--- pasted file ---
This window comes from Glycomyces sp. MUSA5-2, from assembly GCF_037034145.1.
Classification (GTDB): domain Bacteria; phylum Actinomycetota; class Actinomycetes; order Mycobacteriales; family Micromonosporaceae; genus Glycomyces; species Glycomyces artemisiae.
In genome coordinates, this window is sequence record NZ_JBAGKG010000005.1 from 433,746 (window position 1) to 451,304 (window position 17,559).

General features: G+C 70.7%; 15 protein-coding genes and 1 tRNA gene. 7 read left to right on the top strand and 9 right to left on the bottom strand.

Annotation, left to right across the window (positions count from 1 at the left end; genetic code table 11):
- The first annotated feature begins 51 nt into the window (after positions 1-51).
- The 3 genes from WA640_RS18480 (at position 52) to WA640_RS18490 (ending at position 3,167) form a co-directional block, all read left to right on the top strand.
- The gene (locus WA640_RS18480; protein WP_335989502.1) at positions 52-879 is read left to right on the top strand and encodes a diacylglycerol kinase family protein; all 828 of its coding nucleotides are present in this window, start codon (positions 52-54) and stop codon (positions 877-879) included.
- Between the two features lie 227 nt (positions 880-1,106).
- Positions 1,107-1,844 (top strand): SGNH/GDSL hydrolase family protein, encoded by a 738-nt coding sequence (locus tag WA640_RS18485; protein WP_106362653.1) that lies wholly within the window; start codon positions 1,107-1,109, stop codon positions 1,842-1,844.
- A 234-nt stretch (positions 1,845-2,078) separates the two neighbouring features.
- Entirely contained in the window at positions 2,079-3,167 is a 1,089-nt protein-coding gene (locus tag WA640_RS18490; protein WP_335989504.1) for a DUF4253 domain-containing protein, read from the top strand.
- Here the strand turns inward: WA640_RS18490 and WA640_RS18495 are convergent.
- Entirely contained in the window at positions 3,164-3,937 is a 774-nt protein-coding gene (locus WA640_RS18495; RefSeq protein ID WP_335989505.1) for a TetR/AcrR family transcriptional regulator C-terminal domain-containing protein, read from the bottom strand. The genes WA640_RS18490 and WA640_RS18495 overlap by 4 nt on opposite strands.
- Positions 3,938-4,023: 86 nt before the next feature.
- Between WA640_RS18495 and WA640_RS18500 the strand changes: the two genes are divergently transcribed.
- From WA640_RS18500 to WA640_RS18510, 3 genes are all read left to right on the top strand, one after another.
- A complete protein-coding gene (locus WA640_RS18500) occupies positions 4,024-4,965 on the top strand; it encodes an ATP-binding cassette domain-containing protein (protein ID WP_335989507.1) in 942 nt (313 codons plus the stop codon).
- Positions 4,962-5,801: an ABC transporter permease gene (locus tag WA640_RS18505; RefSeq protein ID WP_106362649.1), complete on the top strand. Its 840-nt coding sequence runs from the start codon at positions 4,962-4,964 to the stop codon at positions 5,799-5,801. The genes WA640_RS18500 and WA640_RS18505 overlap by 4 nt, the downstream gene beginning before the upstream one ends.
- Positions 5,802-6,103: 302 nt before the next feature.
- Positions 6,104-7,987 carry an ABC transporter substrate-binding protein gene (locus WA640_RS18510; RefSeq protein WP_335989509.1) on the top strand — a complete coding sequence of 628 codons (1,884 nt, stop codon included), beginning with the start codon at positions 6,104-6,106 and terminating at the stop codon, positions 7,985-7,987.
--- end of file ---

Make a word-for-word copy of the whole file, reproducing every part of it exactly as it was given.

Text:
This window comes from Glycomyces sp. MUSA5-2, from assembly GCF_037034145.1.
Classification (GTDB): domain Bacteria; phylum Actinomycetota; class Actinomycetes; order Mycobacteriales; family Micromonosporaceae; genus Glycomyces; species Glycomyces artemisiae.
In genome coordinates, this window is sequence record NZ_JBAGKG010000005.1 from 433,746 (window position 1) to 451,304 (window position 17,559).

General features: G+C 70.7%; 15 protein-coding genes and 1 tRNA gene. 7 read left to right on the top strand and 9 right to left on the bottom strand.

Annotation, left to right across the window (positions count from 1 at the left end; genetic code table 11):
- The first annotated feature begins 51 nt into the window (after positions 1-51).
- The 3 genes from WA640_RS18480 (at position 52) to WA640_RS18490 (ending at position 3,167) form a co-directional block, all read left to right on the top strand.
- The gene (locus WA640_RS18480; protein WP_335989502.1) at positions 52-879 is read left to right on the top strand and encodes a diacylglycerol kinase family protein; all 828 of its coding nucleotides are present in this window, start codon (positions 52-54) and stop codon (positions 877-879) included.
- Between the two features lie 227 nt (positions 880-1,106).
- Positions 1,107-1,844 (top strand): SGNH/GDSL hydrolase family protein, encoded by a 738-nt coding sequence (locus tag WA640_RS18485; protein WP_106362653.1) that lies wholly within the window; start codon positions 1,107-1,109, stop codon positions 1,842-1,844.
- A 234-nt stretch (positions 1,845-2,078) separates the two neighbouring features.
- Entirely contained in the window at positions 2,079-3,167 is a 1,089-nt protein-coding gene (locus tag WA640_RS18490; protein WP_335989504.1) for a DUF4253 domain-containing protein, read from the top strand.
- Here the strand turns inward: WA640_RS18490 and WA640_RS18495 are convergent.
- Entirely contained in the window at positions 3,164-3,937 is a 774-nt protein-coding gene (locus WA640_RS18495; RefSeq protein ID WP_335989505.1) for a TetR/AcrR family transcriptional regulator C-terminal domain-containing protein, read from the bottom strand. The genes WA640_RS18490 and WA640_RS18495 overlap by 4 nt on opposite strands.
- Positions 3,938-4,023: 86 nt before the next feature.
- Between WA640_RS18495 and WA640_RS18500 the strand changes: the two genes are divergently transcribed.
- From WA640_RS18500 to WA640_RS18510, 3 genes are all read left to right on the top strand, one after another.
- A complete protein-coding gene (locus WA640_RS18500) occupies positions 4,024-4,965 on the top strand; it encodes an ATP-binding cassette domain-containing protein (protein ID WP_335989507.1) in 942 nt (313 codons plus the stop codon).
- Positions 4,962-5,801: an ABC transporter permease gene (locus tag WA640_RS18505; RefSeq protein ID WP_106362649.1), complete on the top strand. Its 840-nt coding sequence runs from the start codon at positions 4,962-4,964 to the stop codon at positions 5,799-5,801. The genes WA640_RS18500 and WA640_RS18505 overlap by 4 nt, the downstream gene beginning before the upstream one ends.
- Positions 5,802-6,103: 302 nt before the next feature.
- Positions 6,104-7,987 carry an ABC transporter substrate-binding protein gene (locus WA640_RS18510; RefSeq protein WP_335989509.1) on the top strand — a complete coding sequence of 628 codons (1,884 nt, stop codon included), beginning with the start codon at positions 6,104-6,106 and terminating at the stop codon, positions 7,985-7,987.